From Mr. Potato Head to Dr. Seuss, to Pepe Le Pew controversy has, yet again, swirled around how pop culture influences society. I have been disappointed in many Christians as I have watched them react to these stories. Many have expressed outrage at the fact that beloved childhood symbols are seemingly being attacked. Frankly, if you are upset by a toy company rebranding a plastic potato I feel bad because there are far bigger issues in the world with which we can be upset. That said, I am concerned with how many Christians are handling other issues, particularly touch-points like Dr. Seuss. The Butter Battle Book is the first Dr. Seuss book I can remember reading and it is still my favorite. I did not recognize at the time, but that book would influence how I viewed life and my views on war and conflict. Even as a child, I recognized the escalation of the war over how bread is buttered was wrong, and that we need to be more mature in handling our problems. So I, like many others, have a debt of gratitude to Dr. Seuss.
The fact that that book had an influence on me also makes me cognizant that children’s books can influence a person’s worldview. So I do applaud the publisher for pulling the titles it has pulled, not because I have read them and agree (I have not) but because of their commitment to upholding values for children. The publisher seems to recognize that there are many good books for children and there is no need to continue publishing questionable material. What bothers me is Christians who are upset over this decision. Their claims usually run that, like myself, they were impacted by Dr. Seuss and do not want to see his legacy tarnished. Further, they are not racist and are teaching their children to be colorblind, therefore this questionable material will not negatively impact their children. I would like to answer these objections.
First, having the publisher remove six books from its catalogue will only help Dr. Seuss’s reputation. These books were not any of his most loved (not on any list I’ve seen). Meaning these are not the ones kids are most likely to encounter. How difficult it is for parents to explain to their kids that a beloved character, book, movie is inappropriate. I have done this; one of my children loved Peter Pan and so I attempted to read that book for story time. I say attempted because the overt racism in the book made it impossible and I had to explain to a bewildered child that I could not read the book because Peter was mean to people. But that’s only a story, yes but that story is at odds with the narrative that I am trying to teach my children and as I showed above children’s stories can and do impact how we think. So, when I can help it, I like to use stories to reinforce the lessons I teach, or at least not tear them down. I think this is part of giving my children a better life, they do not have as many lessons to unlearn. Now, if my children encounter Dr. Seuss I do not have to worry about them discovering some of the more objectionable material, rather he can be the positive role model he desired to be.
Second, I have seen arguments that suggest Christians are raising colorblind children. As someone who is physically colorblind let me tell you it is bad. I am unable to see color and that negatively impacts how I experience the world. I do not see the lovely combinations of colors around me, nor to I see the times when colors look wrong or present warnings. One of the realities I have come to recognize is that for much of my life this has also been my default position for race. There are some benefits to this but there is one determent which outweighs them all, I could not see the hurts of others. I did not recognize that the friends I have had from other races had a very different picture of the world than my own. I assumed, being colorblind, they saw the same gray I saw. I never heard the stories of hurt, or difficulty they experienced through childhood. Until recently, it would not have occurred to me to ask how my Asian American friends would have seen the depictions of Asians in Dr. Seuss. My assumption would have been they saw the same funny characters I saw. And I would have been wrong. There is a temptation to be color blind in society because it eases the burden of truly seeing others. However when we give into that temptation we also fail to see all of the brilliant colors that other cultures offer us. My goal was not to raise color blind children rather I want children who can recognize the differences in culture and experience so they can empathize with others and enjoy the riches of those cultures.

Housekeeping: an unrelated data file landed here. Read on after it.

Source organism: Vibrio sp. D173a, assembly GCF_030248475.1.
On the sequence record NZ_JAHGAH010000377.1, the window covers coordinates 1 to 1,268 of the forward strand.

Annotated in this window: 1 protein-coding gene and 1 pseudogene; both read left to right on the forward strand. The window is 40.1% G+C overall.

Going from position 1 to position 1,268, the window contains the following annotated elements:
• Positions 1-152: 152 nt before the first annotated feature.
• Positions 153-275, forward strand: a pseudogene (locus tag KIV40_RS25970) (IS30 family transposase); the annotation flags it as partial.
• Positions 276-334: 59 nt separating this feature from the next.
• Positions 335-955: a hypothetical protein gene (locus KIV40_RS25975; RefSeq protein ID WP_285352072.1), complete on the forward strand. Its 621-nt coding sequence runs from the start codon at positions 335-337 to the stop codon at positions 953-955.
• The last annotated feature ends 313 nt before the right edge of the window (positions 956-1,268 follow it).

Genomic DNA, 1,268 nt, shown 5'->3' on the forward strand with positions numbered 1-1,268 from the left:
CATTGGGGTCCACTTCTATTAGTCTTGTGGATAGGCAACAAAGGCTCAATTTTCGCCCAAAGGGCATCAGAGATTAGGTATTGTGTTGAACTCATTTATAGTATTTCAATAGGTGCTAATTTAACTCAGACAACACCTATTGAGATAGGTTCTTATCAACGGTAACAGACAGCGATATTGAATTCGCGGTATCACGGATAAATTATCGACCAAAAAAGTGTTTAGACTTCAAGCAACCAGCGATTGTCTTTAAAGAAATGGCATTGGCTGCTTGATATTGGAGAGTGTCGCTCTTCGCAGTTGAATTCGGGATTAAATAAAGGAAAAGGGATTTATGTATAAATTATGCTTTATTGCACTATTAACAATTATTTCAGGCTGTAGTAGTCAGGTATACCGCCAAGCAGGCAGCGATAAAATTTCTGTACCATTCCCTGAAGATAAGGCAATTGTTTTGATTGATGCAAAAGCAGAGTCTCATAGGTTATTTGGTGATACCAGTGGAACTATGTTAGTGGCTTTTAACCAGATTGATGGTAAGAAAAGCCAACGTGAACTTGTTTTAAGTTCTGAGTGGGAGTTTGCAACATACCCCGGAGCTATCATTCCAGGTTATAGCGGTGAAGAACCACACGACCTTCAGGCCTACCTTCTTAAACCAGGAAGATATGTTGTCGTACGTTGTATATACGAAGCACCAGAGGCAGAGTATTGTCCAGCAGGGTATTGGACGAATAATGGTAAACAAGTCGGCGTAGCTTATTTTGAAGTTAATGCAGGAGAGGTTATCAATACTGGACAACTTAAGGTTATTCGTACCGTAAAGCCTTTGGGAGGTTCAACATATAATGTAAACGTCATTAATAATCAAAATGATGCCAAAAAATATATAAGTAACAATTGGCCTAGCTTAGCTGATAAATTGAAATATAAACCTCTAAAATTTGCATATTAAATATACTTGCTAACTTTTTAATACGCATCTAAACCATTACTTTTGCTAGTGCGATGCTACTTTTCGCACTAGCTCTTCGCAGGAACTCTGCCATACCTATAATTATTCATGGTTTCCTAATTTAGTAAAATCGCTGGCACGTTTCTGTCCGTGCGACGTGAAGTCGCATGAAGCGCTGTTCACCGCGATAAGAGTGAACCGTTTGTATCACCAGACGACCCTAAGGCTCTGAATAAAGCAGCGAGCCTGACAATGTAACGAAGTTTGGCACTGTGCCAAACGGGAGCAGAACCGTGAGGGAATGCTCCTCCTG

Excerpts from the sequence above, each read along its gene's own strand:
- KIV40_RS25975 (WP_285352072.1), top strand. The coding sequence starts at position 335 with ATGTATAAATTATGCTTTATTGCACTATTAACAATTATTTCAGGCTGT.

Christians are supposed to be people defined by our ability to speak love and truth. If I live in a colorblind world I will be blind to the hurts of others. If I am unable to relate to the hurts of others I will not be able to speak the words of love or truth to them. Will some people take removing the works of Dr. Seuss and others too far, yes. But that does not give me the right to fight for the status quo. I have to create a nuanced mindset which comes from listening to others and reflecting on their experiences. Some of what Dr. Seuss drew was wrong, I admit that, I understand that such depictions hurt people I care about, so I must listen to those griefs to help change society for the better. My recommendation to Christians then is in the ever shifting sands of cultural change before we react to issues in the news, we should consult our friends from other cultures and backgrounds asking the question how does this impact you. Otherwise we simply live in the assumption that everyone sees the world in our shades of gray.